Tom Brady: Motivation at this stage is 'more about proving it to yourself'

Tom Brady famously became the 199th overall pick and seventh signal-caller selected in the 2000 NFL Draft. Those facts helped motivate the greatest quarterback of all time to seven Super Bowl championships.

As he heads toward his 44th birthday, Brady joined The Late Late Show with James Corden and said his motivation for continuing to grind forward in a game in which many of his teammates are half his age is more internal than external at this point.

"It's hard to walk away from something that you still feel like you can do and you want to do," Brady said. "So it's not about proving it to others what you can do, it's more about proving it to yourself. And I still feel like even though I'll be 44 this year, I still have a chance to still prove it to myself that I can still do it at 44, because I really worked to a point where I can still do it at this age."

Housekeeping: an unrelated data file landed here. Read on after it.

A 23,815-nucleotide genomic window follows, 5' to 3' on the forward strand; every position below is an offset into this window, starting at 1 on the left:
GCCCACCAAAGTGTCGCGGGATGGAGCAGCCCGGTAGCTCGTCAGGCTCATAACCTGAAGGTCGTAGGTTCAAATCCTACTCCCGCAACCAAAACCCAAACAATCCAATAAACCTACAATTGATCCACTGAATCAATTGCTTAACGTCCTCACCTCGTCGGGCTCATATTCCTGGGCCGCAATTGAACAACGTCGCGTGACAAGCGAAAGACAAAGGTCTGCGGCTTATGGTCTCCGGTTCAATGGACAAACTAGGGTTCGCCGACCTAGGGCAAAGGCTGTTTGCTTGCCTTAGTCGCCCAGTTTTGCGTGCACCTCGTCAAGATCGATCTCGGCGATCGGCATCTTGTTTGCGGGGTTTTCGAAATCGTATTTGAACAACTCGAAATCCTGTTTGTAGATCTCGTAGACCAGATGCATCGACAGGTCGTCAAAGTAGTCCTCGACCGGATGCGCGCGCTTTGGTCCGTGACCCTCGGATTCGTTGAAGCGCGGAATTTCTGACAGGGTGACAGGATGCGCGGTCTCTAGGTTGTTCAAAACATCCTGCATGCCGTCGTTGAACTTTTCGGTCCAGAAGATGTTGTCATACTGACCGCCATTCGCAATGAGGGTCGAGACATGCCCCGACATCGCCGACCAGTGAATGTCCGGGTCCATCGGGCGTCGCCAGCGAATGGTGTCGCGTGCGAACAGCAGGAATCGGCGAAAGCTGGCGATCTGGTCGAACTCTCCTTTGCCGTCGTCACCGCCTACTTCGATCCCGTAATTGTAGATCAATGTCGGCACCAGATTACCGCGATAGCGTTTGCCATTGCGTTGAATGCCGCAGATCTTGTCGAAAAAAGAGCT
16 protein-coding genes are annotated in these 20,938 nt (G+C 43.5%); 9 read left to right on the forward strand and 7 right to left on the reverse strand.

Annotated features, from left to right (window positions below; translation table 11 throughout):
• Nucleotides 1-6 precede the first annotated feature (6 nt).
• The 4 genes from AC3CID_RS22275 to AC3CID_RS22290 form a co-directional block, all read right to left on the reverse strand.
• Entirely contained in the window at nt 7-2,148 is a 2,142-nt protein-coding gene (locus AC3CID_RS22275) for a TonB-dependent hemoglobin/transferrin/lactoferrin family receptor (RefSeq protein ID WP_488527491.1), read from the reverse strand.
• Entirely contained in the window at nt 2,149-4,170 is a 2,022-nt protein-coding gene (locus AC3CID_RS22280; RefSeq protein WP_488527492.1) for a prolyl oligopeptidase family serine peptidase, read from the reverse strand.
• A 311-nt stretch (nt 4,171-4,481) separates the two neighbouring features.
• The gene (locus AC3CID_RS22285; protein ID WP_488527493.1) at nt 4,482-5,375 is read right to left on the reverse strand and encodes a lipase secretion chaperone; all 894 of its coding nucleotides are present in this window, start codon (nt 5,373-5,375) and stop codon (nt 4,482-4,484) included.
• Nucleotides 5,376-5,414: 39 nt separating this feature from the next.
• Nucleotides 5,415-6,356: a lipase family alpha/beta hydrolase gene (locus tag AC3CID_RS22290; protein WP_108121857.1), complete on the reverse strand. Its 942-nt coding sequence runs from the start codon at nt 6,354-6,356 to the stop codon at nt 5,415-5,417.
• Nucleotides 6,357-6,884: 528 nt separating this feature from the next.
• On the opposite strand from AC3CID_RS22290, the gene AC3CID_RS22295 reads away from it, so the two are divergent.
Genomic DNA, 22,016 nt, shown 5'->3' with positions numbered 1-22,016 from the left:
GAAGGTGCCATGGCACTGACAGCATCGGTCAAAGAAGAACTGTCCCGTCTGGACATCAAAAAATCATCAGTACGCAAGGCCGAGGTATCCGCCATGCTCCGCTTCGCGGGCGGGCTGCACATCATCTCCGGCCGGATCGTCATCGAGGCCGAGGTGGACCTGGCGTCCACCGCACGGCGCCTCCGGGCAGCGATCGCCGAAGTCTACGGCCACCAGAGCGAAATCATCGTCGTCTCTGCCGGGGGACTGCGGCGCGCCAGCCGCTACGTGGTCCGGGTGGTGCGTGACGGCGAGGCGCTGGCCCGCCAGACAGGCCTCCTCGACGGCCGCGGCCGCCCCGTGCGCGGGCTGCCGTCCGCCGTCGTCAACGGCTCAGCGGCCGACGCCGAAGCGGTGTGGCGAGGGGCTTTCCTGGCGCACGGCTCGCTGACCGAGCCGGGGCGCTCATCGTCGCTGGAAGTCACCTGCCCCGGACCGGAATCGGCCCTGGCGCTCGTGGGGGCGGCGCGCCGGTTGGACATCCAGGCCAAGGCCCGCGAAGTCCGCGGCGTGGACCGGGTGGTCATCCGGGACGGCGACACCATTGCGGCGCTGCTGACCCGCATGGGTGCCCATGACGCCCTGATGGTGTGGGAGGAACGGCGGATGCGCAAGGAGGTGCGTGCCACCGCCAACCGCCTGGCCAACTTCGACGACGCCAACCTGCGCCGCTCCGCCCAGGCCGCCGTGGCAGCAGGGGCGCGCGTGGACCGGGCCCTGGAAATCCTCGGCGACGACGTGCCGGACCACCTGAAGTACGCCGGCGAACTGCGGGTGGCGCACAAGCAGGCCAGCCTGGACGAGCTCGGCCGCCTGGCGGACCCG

To play armchair psychologist, Brady's athlete-speak answer belies the truth that it's the external motivation that fueled the internal fire in the first place. After 20-plus years of shoveling "I'll prove them wrong" coals, it's dang near impossible to shut that engine off. Brady viewing his goals as internal underscores how the fuel has permeated his entire character. It's not untrue that Brady's focus is more internal than external at this stage. It's only a fraction of reality -- a reality humans have an innate ability to compartmentalize.

Following Brady's answer about why he continues to toil at his age, Corden asked TB12 how often he thinks about being the Greatest of All Time.

"I don't," Brady responded.

"Really?" Corden said. "You never sit and think: At what I do, I'm the best?"

"It's like saying what do you like better, steak, fish, chicken?" Brady said.

"Steak," Corden said, cutting him off.

Brady is one of the most manic competitors on the planet. It's what drove a player with the physical gifts of a sixth-rounder to G.O.A.T. status. Surely, there are times when he thinks about himself in comparison to other QBs of past and present. It's human nature to do so. And it's perfectly fine if he doesn't want to share those thoughts with the world.

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